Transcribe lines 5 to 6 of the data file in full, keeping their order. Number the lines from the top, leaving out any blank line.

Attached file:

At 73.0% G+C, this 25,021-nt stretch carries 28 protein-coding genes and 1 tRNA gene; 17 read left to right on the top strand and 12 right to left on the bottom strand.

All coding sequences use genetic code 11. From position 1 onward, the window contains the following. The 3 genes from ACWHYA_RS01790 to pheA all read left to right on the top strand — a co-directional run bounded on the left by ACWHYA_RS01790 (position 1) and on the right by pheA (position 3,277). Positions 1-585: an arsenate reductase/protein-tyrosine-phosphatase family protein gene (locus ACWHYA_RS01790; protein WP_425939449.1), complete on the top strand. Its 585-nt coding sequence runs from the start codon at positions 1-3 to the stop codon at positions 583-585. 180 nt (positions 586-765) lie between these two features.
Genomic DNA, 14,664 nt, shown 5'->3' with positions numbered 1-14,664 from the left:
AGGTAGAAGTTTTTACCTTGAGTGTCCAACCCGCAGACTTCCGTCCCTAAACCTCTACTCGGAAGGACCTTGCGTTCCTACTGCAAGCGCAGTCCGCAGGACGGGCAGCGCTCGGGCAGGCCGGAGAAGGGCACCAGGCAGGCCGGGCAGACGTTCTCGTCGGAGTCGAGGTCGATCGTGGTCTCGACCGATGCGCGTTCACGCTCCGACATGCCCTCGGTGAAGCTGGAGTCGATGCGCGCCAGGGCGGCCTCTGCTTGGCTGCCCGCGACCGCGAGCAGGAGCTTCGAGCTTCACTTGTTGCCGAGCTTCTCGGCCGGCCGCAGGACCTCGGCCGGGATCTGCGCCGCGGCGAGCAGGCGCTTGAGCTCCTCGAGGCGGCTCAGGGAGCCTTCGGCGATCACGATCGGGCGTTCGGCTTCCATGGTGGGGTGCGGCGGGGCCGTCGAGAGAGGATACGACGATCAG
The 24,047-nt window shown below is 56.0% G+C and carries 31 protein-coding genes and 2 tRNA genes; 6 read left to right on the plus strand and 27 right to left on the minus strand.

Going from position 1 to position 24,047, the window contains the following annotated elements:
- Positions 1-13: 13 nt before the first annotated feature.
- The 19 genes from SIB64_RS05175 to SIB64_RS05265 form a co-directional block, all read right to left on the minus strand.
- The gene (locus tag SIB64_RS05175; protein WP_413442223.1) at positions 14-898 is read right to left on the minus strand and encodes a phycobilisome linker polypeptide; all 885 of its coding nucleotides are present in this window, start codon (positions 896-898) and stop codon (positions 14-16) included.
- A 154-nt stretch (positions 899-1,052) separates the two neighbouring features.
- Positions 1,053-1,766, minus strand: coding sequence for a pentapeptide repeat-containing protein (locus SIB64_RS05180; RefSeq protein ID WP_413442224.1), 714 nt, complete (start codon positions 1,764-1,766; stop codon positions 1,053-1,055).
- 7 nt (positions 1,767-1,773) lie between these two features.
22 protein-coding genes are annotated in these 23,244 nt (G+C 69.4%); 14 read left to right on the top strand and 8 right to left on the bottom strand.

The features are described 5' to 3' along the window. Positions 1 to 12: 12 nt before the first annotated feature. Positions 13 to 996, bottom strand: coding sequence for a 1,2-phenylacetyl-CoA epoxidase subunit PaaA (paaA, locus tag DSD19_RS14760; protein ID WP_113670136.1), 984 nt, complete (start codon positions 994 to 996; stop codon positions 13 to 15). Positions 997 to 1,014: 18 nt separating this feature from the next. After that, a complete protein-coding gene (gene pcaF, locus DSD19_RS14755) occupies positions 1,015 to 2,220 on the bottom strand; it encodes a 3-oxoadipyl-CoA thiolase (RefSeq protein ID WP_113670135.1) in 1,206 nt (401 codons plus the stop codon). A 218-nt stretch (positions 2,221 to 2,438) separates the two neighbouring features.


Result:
The 24,047-nt window shown below is 56.0% G+C and carries 31 protein-coding genes and 2 tRNA genes; 6 read left to right on the plus strand and 27 right to left on the minus strand.

Going from position 1 to position 24,047, the window contains the following annotated elements: